Apple has asked a U.S. District judge to reduce the amount in damages it is required to pay patent troll VirnetX over a patent infringement lawsuit and argues that new claims would mean the company would be required to pay over $1 billion.
Apple vs. VirnetX has been a prolonged court battle that started in 2010 when the software company accused Apple’s FaceTime feature of infringing on its patents. There have been 2 cases of VirnetX that Apple has been fighting up until 2020.
Apple’s challenges VirnetX patent bill that could cost more than $1 billion
Apple lost a case to VirnetX in March which required the company to pay $454 million over patent infringements, and then the second case in October over patents concerning FaceTime and the use of VPN on Demand in iOS, which VirnetX says violates patents it holds for the technology.
Recently, Apple asked U.S. Direct Judge Robert W. Schroeder III to reduce the amount it is required to pay. The company’s request came during a video hearing in which VirnetX lawyers asked the court to add on at least $116 million in interest in addition to the $503 million Apple is required to pay the company.
“Apple Inc. said its financial penalty for infringing VirnetX Holdings Corp. patents could swell to more than $1 billion if a federal judge in Texas grants requests for additional interest and royalty payments on top of what juries in two separate cases have ordered the iPhone maker to pay.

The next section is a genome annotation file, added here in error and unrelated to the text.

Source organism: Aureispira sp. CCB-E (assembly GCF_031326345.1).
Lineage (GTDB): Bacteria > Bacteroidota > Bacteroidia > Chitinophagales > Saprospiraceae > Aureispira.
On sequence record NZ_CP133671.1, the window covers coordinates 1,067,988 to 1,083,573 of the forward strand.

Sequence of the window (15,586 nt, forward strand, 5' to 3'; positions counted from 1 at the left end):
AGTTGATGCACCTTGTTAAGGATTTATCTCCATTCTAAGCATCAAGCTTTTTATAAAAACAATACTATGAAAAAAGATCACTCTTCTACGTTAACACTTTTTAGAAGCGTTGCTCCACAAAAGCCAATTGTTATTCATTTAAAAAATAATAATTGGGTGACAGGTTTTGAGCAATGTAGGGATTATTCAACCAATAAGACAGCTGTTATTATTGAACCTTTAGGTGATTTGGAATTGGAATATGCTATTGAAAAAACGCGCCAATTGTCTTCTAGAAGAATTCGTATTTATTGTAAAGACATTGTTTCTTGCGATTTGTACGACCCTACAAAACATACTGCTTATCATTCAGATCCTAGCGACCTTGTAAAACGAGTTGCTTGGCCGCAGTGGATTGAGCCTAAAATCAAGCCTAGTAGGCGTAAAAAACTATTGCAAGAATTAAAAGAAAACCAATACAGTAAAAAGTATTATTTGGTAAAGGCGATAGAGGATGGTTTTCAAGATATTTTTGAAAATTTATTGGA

VirnetX has asked U.S. District Judge Robert W. Schroeder III on to tack at least $116 million in interest onto the $503 million jurors awarded in October after concluding Apple infringed two patents related to secure communications in several iPhone, iPad and iPod Touch models.”
The software company also wants 84 cents per infringing unit in royalties for any device sold in the future. That figure was previously decided by jury trial, but VirnetX wants it to also apply to any future infringing Apple products, whether or not they were specified in the case.
Apple made an attempt to get the U.S. Supreme Court to hear its appeal, but the Supreme Court declined to mediate in February 2020. The tech giant also claimed that many key parts of the patents concerned in this case were canceled by the U.S. Patent and Trademark Office. The courts overturned that cancelation, ordering Apple to pay the damages.
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